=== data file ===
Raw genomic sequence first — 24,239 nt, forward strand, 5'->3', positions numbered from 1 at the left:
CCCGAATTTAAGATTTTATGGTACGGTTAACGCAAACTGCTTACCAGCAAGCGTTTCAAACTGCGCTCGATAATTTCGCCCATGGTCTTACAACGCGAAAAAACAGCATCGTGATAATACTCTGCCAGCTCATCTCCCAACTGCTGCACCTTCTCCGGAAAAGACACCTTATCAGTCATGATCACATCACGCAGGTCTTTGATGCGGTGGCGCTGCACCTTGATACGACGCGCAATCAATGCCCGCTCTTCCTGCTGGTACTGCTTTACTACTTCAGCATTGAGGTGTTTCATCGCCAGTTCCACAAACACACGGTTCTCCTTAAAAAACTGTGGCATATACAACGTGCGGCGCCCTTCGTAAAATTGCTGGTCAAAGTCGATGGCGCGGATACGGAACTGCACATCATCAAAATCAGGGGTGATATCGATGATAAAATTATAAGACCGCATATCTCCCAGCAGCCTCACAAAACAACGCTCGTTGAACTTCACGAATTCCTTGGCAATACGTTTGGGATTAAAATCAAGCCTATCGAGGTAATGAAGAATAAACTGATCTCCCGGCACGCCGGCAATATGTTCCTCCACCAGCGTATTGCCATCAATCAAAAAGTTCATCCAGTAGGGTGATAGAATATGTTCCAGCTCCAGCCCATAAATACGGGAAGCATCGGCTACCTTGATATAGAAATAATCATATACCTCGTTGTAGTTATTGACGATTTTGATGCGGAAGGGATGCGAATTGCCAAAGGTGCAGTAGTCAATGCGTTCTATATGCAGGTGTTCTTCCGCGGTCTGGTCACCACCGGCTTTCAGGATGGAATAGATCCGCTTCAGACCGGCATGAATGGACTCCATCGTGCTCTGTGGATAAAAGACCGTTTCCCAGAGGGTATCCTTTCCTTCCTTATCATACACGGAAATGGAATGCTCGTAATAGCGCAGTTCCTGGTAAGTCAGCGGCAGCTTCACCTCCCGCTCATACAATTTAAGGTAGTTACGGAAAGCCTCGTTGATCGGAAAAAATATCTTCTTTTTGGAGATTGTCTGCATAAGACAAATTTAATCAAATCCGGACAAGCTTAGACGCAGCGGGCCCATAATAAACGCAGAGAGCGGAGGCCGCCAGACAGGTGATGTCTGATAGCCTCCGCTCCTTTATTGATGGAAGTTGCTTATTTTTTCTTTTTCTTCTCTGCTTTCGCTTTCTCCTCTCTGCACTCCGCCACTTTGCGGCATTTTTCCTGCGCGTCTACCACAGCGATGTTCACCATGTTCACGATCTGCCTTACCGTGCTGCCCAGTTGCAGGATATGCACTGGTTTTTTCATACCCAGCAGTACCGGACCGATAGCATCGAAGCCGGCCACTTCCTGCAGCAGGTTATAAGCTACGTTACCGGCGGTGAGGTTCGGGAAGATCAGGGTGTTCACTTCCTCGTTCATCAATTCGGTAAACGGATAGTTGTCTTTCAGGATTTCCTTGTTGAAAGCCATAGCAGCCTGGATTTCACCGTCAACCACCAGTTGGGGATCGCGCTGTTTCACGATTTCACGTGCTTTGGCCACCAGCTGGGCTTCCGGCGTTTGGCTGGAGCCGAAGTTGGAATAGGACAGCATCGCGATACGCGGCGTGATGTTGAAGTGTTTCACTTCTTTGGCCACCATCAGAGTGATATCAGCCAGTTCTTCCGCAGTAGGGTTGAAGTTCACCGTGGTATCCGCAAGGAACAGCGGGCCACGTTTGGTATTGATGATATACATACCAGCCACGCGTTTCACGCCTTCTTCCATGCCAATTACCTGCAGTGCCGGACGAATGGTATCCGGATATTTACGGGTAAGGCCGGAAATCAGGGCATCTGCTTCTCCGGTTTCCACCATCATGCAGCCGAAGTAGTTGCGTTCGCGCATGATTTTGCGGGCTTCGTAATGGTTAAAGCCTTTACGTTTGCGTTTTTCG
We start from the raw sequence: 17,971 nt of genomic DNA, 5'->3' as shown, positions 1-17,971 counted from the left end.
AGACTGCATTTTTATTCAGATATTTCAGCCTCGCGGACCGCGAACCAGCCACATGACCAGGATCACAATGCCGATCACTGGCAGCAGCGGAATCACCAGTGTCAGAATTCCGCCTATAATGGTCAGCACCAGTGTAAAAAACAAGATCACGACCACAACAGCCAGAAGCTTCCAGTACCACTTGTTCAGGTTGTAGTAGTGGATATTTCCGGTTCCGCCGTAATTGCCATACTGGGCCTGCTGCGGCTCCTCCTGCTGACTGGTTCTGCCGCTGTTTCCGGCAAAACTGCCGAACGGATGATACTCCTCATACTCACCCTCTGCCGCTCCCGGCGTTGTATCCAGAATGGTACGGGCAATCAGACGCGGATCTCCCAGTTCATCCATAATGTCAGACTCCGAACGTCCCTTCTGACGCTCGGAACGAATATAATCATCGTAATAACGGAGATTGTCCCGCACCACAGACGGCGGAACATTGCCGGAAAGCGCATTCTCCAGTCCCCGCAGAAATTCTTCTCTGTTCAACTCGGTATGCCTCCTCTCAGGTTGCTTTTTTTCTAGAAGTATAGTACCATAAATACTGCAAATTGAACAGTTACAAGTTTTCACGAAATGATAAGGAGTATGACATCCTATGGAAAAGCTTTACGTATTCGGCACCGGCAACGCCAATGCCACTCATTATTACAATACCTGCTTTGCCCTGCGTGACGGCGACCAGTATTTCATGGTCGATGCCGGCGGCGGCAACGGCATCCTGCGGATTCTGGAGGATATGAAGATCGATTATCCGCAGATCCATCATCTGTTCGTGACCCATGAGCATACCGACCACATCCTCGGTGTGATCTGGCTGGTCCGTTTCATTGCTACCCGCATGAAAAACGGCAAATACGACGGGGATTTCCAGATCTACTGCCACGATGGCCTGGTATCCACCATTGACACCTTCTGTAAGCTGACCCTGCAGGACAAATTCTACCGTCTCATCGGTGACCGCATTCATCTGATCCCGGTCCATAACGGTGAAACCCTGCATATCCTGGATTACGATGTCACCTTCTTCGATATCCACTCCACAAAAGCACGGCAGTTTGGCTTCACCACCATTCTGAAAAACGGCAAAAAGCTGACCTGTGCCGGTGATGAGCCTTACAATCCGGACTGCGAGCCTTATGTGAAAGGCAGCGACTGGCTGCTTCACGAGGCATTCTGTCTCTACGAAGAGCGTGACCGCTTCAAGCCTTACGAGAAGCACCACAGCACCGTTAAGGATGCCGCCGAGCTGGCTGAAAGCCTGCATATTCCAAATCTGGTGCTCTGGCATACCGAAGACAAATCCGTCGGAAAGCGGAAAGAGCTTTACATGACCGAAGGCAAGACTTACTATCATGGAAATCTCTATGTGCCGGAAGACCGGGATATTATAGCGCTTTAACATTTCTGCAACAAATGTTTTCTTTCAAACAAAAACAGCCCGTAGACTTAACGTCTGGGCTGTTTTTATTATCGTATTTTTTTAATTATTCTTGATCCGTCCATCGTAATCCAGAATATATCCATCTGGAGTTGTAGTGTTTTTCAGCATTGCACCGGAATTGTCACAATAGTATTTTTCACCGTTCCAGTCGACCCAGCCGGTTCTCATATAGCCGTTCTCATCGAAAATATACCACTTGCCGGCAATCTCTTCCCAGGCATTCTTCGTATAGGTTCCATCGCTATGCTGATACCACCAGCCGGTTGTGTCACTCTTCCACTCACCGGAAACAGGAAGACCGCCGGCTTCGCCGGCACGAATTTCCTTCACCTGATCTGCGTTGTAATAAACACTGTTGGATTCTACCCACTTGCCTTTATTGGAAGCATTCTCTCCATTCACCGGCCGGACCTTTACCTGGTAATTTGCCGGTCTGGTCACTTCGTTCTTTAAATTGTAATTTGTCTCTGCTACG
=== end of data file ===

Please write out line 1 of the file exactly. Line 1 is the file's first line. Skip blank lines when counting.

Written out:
Raw genomic sequence first — 24,239 nt, forward strand, 5'->3', positions numbered from 1 at the left: